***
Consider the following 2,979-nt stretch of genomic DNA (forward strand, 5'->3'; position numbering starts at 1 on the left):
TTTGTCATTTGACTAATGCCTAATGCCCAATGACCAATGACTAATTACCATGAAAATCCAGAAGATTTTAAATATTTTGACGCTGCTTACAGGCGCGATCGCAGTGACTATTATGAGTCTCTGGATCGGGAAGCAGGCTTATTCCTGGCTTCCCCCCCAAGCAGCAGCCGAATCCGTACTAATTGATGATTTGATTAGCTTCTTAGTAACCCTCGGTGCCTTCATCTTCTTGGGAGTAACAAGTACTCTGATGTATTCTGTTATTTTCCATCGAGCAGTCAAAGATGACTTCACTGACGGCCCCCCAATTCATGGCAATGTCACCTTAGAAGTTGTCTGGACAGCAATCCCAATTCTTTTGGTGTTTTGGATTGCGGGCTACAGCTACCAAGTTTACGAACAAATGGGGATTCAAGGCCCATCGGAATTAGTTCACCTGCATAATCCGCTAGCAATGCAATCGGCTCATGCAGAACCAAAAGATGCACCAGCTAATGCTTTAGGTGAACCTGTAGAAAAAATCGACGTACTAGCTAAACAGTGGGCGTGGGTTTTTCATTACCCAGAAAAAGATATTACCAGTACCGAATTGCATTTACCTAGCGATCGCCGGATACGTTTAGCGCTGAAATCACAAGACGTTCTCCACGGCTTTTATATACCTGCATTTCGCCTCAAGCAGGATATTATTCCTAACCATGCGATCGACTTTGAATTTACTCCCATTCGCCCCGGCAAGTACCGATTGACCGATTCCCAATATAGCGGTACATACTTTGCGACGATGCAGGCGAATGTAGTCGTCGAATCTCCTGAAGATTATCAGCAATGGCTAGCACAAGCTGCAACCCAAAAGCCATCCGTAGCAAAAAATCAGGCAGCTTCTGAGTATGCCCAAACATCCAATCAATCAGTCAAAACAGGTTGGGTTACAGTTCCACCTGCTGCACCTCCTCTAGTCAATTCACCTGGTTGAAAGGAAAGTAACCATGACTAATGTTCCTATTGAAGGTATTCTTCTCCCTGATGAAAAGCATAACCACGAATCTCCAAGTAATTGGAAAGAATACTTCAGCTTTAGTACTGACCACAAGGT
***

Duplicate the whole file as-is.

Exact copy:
Consider the following 2,979-nt stretch of genomic DNA (forward strand, 5'->3'; position numbering starts at 1 on the left):
TTTGTCATTTGACTAATGCCTAATGCCCAATGACCAATGACTAATTACCATGAAAATCCAGAAGATTTTAAATATTTTGACGCTGCTTACAGGCGCGATCGCAGTGACTATTATGAGTCTCTGGATCGGGAAGCAGGCTTATTCCTGGCTTCCCCCCCAAGCAGCAGCCGAATCCGTACTAATTGATGATTTGATTAGCTTCTTAGTAACCCTCGGTGCCTTCATCTTCTTGGGAGTAACAAGTACTCTGATGTATTCTGTTATTTTCCATCGAGCAGTCAAAGATGACTTCACTGACGGCCCCCCAATTCATGGCAATGTCACCTTAGAAGTTGTCTGGACAGCAATCCCAATTCTTTTGGTGTTTTGGATTGCGGGCTACAGCTACCAAGTTTACGAACAAATGGGGATTCAAGGCCCATCGGAATTAGTTCACCTGCATAATCCGCTAGCAATGCAATCGGCTCATGCAGAACCAAAAGATGCACCAGCTAATGCTTTAGGTGAACCTGTAGAAAAAATCGACGTACTAGCTAAACAGTGGGCGTGGGTTTTTCATTACCCAGAAAAAGATATTACCAGTACCGAATTGCATTTACCTAGCGATCGCCGGATACGTTTAGCGCTGAAATCACAAGACGTTCTCCACGGCTTTTATATACCTGCATTTCGCCTCAAGCAGGATATTATTCCTAACCATGCGATCGACTTTGAATTTACTCCCATTCGCCCCGGCAAGTACCGATTGACCGATTCCCAATATAGCGGTACATACTTTGCGACGATGCAGGCGAATGTAGTCGTCGAATCTCCTGAAGATTATCAGCAATGGCTAGCACAAGCTGCAACCCAAAAGCCATCCGTAGCAAAAAATCAGGCAGCTTCTGAGTATGCCCAAACATCCAATCAATCAGTCAAAACAGGTTGGGTTACAGTTCCACCTGCTGCACCTCCTCTAGTCAATTCACCTGGTTGAAAGGAAAGTAACCATGACTAATGTTCCTATTGAAGGTATTCTTCTCCCTGATGAAAAGCATAACCACGAATCTCCAAGTAATTGGAAAGAATACTTCAGCTTTAGTACTGACCACAAGGT